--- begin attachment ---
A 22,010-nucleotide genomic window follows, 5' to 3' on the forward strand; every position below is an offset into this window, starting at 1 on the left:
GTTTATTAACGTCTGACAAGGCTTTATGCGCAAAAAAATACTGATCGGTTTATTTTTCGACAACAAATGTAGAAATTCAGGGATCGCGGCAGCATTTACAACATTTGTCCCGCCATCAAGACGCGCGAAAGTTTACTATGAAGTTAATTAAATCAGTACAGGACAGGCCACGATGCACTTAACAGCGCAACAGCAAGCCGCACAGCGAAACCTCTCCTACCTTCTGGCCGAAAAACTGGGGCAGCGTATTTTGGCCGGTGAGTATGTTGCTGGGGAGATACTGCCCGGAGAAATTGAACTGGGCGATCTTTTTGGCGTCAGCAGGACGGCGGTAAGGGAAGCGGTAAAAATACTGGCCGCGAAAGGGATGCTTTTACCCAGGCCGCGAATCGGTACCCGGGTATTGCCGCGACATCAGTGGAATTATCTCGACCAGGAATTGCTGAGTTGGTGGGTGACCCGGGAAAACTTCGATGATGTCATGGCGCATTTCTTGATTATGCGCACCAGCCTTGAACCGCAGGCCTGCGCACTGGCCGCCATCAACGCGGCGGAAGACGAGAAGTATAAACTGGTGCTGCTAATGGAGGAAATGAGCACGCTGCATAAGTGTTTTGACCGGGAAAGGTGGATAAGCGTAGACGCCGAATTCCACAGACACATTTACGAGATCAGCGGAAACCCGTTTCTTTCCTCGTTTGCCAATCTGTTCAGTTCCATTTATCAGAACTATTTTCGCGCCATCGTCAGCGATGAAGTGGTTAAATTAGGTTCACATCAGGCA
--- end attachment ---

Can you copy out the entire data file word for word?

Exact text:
A 22,010-nucleotide genomic window follows, 5' to 3' on the forward strand; every position below is an offset into this window, starting at 1 on the left:
GTTTATTAACGTCTGACAAGGCTTTATGCGCAAAAAAATACTGATCGGTTTATTTTTCGACAACAAATGTAGAAATTCAGGGATCGCGGCAGCATTTACAACATTTGTCCCGCCATCAAGACGCGCGAAAGTTTACTATGAAGTTAATTAAATCAGTACAGGACAGGCCACGATGCACTTAACAGCGCAACAGCAAGCCGCACAGCGAAACCTCTCCTACCTTCTGGCCGAAAAACTGGGGCAGCGTATTTTGGCCGGTGAGTATGTTGCTGGGGAGATACTGCCCGGAGAAATTGAACTGGGCGATCTTTTTGGCGTCAGCAGGACGGCGGTAAGGGAAGCGGTAAAAATACTGGCCGCGAAAGGGATGCTTTTACCCAGGCCGCGAATCGGTACCCGGGTATTGCCGCGACATCAGTGGAATTATCTCGACCAGGAATTGCTGAGTTGGTGGGTGACCCGGGAAAACTTCGATGATGTCATGGCGCATTTCTTGATTATGCGCACCAGCCTTGAACCGCAGGCCTGCGCACTGGCCGCCATCAACGCGGCGGAAGACGAGAAGTATAAACTGGTGCTGCTAATGGAGGAAATGAGCACGCTGCATAAGTGTTTTGACCGGGAAAGGTGGATAAGCGTAGACGCCGAATTCCACAGACACATTTACGAGATCAGCGGAAACCCGTTTCTTTCCTCGTTTGCCAATCTGTTCAGTTCCATTTATCAGAACTATTTTCGCGCCATCGTCAGCGATGAAGTGGTTAAATTAGGTTCACATCAGGCA